sorry for the delay in posting, but this will be the new normal. as i type this a three week old is in one arm, greatly reducing my typing speed. having a newborn has certainly refocused me, and changed how much i can get done in the day. work around the house and garden has slowed to a crawl, and i would expect that time between blog posts will be even longer. maybe you can help keep me focused by providing feedback in the form of comments?
with so much going on around the house, and knowing that a newborn was on the way, this year’s garden was focused on the couple of raised beds that were already in place.
in anticipation of next year, i focused much of my efforts on preparing beds for the future, rather than trying to plant more this year.
when trying to decide my options for preparing beds, i considered many; i could use a rototiller, i could cut out the sod, i could mulch everything, or i could solarize.
because i had seen plenty of quackgrass and bindweed in other beds, i decided that solarizing would be the best course of action. a rototiller would just spread the rhizomes , cutting sod mulch was too much work, and mulching is generally ineffective with quackgrass and bindweed.
our house came with one and a half extra lots, but the best soil was to be found directly behind the house, as it was the only soil which has not been disturbed though demolition. since it is directly behind the house, it also means it’s the most accessible and likely to get the most attention. in permaculture design, those areas that you visit the most often and need the most attention should be places as close to the areas you frequent. it was obvious to me that this was the area to focus on putting beds in.
because the soil was not disturbed, and was original to the house, levels of contamination were likely to be low, but i really need to pull a soil test to confirm, but since i would put perennial crops in this space if it had contamination, i soldiered forth.
this is the area where new beds are to be developed mid may. as you can see it is covered with a thick layer of sod. first step in solarizing is to cut the grass so that it is not too long, i did this using my trusty reel mower. then you cut a trench around the area you want to solarize, lay down the plastic and put the sod you cut out for your trench back in inverted. this doesn’t actually take all that long, this area is about 200 sq feet and only took an hour and a half to complete this. then you just wait. i always do my solarizing in the summer, as this is when you trap the most heat. you need to use clear plastic as it heats up much more than black plastic. the whole idea is for it to act like a little greenhouse that doesn’t vent, so it gets really hot and kills the sod on the top. you want to make sure that the edges are sealed well so no heat escapes.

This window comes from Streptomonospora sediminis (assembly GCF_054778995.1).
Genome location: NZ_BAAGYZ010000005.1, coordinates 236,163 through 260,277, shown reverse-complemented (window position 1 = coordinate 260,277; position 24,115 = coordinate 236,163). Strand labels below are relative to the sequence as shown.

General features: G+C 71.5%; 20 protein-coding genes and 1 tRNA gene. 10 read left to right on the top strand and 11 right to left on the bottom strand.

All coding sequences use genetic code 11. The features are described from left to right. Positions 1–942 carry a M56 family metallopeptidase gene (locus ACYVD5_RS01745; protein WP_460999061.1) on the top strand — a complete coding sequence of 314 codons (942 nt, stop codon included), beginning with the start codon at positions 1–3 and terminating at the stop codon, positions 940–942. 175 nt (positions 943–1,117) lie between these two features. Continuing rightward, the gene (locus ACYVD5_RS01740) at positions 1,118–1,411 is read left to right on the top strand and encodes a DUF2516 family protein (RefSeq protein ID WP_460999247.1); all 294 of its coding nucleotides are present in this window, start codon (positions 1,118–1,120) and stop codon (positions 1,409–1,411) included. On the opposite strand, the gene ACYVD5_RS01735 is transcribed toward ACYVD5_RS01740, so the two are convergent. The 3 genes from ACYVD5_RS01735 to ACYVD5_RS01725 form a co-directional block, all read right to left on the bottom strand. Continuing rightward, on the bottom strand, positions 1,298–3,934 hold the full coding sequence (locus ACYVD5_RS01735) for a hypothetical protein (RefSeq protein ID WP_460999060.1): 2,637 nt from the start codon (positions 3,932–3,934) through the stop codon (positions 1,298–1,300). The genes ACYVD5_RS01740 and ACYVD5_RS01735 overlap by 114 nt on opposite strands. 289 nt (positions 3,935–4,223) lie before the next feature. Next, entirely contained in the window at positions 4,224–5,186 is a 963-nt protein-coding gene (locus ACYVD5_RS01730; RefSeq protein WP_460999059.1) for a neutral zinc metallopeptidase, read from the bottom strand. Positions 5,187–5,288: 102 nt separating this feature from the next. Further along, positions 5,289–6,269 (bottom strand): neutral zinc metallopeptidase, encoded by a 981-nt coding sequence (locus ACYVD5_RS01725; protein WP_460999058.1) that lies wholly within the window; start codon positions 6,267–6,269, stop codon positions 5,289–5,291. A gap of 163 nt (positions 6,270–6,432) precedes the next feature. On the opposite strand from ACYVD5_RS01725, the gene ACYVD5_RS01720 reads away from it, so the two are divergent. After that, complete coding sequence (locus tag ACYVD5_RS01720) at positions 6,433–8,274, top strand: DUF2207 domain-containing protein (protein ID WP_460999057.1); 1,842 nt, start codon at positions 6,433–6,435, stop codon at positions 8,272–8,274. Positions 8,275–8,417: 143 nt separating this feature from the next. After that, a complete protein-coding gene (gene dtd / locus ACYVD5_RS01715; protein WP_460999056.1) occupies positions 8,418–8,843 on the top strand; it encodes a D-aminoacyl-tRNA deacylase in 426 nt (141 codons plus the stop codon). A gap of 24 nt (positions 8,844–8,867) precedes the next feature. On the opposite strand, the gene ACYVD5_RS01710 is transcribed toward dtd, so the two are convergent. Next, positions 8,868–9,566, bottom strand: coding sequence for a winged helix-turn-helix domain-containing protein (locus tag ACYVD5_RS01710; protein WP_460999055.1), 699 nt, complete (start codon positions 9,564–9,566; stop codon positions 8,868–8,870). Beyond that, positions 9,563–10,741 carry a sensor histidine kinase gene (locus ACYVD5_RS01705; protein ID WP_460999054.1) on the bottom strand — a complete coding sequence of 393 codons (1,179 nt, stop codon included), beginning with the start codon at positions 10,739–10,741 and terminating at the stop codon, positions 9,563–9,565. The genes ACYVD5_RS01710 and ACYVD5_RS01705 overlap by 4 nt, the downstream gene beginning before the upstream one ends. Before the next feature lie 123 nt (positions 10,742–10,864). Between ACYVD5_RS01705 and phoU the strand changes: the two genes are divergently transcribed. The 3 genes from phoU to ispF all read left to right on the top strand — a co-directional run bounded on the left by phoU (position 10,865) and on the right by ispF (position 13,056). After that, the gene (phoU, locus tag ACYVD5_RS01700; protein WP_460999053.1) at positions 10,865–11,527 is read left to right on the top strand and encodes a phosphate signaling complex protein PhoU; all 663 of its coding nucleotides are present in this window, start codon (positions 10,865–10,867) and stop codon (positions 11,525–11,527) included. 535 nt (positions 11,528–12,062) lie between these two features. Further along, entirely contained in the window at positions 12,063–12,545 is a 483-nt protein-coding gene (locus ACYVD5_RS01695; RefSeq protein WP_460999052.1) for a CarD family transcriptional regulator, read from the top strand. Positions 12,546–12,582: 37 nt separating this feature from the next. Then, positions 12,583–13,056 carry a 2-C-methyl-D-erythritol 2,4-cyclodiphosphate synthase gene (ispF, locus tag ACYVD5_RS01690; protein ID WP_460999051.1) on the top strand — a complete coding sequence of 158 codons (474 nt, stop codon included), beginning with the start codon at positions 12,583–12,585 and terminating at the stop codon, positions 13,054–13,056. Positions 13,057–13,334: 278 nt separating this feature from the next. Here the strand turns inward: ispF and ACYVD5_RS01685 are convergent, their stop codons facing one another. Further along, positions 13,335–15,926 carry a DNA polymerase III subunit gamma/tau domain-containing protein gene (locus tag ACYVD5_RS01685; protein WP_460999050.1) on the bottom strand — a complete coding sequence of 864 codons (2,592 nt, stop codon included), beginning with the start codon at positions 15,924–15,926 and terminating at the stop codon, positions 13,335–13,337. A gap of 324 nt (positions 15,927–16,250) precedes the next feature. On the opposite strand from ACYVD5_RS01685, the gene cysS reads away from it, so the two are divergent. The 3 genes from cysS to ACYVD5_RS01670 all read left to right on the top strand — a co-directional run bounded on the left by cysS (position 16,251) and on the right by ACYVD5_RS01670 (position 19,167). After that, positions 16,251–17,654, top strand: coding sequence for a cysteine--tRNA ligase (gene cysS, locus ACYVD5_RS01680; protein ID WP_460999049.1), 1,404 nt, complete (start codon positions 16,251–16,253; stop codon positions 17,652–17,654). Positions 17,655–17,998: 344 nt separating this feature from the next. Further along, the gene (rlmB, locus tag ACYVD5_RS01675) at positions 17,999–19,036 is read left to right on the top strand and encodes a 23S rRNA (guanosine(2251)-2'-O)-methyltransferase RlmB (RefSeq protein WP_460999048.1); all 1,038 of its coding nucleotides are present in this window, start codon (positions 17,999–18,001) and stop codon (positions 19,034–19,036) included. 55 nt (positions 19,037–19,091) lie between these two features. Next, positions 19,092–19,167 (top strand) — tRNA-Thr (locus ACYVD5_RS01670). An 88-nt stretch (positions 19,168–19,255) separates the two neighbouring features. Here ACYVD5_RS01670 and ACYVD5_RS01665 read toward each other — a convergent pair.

a few weeks later i dug up and solarized the other side of the sidewalk, digging a trench and laying out the plastic. by the end of july, the plastic was getting brittle and cracking, and the sod beneath was brown and dead.all other times i have used old greenhouse plastic which has uv stabilizers to keep it from breaking down in sunlight. this time i just used some builders plastic. i was frustrated that it broke down and couldn’t be used again, but by the time it did breakdown, it had done it’s job. next time i’ll be sure to use greenhouse plastic.
with the sod all dead, it’s time to remove it – some folks till it all in at this point, but considering my fears of quackgrass and bindweed, i wasn’t gonna take any chances and just removed the dead sod. i also didn’t want to chance bringing up more weed seeds from deep below. if you have ever tried to cut live sod, you know that it’s a tough job, cutting sod that has died is actually pretty easy, it only took me another hour and a half to cut this. with the sod removed i did our usual bed prep, using a broad fork to loosen , followed by the claw tool to break up the clods, and finally raked smooth. since it was august, i seeded buckwheat into the bed. the buckwheat will scavenge for nutrients, add organic matter, and break up the soil compaction. buckwheat flowering on the left side of the garden.
buckwheat unlike most other crops does well in the summer heat, but it will be killed by frost. i wanted crops to continue to grow over the winter into spring and also provide some nitrogen fixation.
once the buckwheat had flowered i cut it down and into the stubble i sowed hairy vetch and oats. these both should provided plenty of organic matter and fix nitrogen.
in the spring these will be incorporated into the soil, and then the planting can begin.